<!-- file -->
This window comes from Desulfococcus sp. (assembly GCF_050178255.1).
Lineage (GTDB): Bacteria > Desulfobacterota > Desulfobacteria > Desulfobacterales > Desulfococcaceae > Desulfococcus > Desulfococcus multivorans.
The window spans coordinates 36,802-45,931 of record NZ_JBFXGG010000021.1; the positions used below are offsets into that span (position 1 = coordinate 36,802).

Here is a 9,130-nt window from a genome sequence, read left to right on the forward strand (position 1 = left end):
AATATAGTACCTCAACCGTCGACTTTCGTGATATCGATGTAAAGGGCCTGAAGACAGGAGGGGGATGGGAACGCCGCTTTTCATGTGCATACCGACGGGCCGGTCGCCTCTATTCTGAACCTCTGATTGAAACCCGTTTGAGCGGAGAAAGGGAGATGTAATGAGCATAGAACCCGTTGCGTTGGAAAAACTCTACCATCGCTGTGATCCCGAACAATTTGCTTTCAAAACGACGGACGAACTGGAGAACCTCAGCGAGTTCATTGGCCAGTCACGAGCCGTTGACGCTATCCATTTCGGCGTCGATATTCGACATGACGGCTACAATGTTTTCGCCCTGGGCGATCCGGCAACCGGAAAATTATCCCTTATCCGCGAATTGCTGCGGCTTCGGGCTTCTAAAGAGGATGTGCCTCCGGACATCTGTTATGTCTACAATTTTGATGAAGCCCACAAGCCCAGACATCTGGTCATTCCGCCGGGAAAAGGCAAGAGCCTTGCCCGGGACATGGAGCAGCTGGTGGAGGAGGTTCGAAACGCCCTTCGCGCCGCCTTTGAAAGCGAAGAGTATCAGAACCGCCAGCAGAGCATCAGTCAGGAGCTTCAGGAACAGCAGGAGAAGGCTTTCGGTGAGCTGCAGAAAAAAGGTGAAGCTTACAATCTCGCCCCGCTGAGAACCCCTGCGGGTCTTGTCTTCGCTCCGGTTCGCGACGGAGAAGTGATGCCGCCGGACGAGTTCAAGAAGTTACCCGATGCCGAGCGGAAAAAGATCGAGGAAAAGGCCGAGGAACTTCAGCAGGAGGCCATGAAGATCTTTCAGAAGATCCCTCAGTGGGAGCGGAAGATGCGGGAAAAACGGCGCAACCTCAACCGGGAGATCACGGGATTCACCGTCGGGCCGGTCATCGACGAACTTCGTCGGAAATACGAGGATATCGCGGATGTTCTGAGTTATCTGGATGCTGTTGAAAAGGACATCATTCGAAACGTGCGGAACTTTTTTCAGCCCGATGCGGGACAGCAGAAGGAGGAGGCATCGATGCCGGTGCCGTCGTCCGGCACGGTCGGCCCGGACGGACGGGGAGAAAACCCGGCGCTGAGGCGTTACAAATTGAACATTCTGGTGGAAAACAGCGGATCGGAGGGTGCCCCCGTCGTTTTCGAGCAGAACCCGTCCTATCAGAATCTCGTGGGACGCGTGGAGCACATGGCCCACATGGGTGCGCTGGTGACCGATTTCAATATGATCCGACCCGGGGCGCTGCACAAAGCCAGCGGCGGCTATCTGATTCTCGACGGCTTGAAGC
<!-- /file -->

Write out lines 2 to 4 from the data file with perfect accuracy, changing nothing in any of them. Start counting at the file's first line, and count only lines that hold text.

Lineage (GTDB): Bacteria > Desulfobacterota > Desulfobacteria > Desulfobacterales > Desulfococcaceae > Desulfococcus > Desulfococcus multivorans.
The window spans coordinates 36,802-45,931 of record NZ_JBFXGG010000021.1; the positions used below are offsets into that span (position 1 = coordinate 36,802).

Here is a 9,130-nt window from a genome sequence, read left to right on the forward strand (position 1 = left end):